So, the New Deal order has fracture points. It has stress points, which are aggravated in the 1960s. And then in the 1970s come basic changes in geopolitics and the global political economy that make the continuation of the economic tool kit of the New Deal order impossible to sustain. One is the reemergence in the world of serious economic competitors to the United States. At the end of World War II, the United States was the only well-functioning industrial economy in the world. The only one that had escaped the ravages of World War II. Industry in America was unopposed globally. American corporations, the world was their oyster. They could do pretty much what they wanted with one significant exception, they could not penetrate the Iron Curtain or the communist world.

This changes dramatically in the 1970s. The U.S. had been actively building up its competitors or countries that would be competitors, most notably Germany and Japan, because it needed export markets for its goods. But by the ’70s these economies are so built up and are so efficient and are the beneficiaries of much of the latest machinery, in many cases, more efficient than what the United States had. They are becoming serious competitors to the United States. The 1970s are a decade in which foreign cars begin flooding into the U.S.—America’s signature industry, the automobile industry is now under challenge.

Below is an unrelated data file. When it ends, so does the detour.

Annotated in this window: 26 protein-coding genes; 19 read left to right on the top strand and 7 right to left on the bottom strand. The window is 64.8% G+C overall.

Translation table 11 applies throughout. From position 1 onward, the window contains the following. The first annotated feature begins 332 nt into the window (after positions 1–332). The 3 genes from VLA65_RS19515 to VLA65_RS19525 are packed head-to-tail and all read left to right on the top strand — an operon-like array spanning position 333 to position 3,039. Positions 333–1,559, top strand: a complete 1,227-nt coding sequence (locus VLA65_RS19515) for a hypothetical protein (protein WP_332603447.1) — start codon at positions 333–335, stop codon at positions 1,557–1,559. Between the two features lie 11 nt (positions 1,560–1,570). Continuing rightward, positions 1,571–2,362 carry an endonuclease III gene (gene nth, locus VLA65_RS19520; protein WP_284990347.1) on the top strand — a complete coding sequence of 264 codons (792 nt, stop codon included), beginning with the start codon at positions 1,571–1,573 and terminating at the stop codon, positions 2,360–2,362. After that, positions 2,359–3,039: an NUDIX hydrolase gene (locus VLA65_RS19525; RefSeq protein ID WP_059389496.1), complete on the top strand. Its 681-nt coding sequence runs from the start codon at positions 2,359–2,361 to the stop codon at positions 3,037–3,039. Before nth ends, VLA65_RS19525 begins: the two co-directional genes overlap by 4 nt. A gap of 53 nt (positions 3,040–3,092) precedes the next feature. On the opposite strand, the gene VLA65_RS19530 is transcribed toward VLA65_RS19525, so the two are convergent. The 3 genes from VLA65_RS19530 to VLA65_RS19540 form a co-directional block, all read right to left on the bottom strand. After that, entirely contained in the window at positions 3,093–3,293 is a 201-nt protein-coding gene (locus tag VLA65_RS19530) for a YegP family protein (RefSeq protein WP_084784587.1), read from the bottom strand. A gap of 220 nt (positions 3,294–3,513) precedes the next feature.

We’re all familiar with the rust belt or the concept of the rust belt. There was no rust belt before the 1970s. The belt of manufacturing heartland of America began to rust in the 1970s. Massive shutdowns in automobile manufacturing, steel making capacity, all sorts of other core industries of America.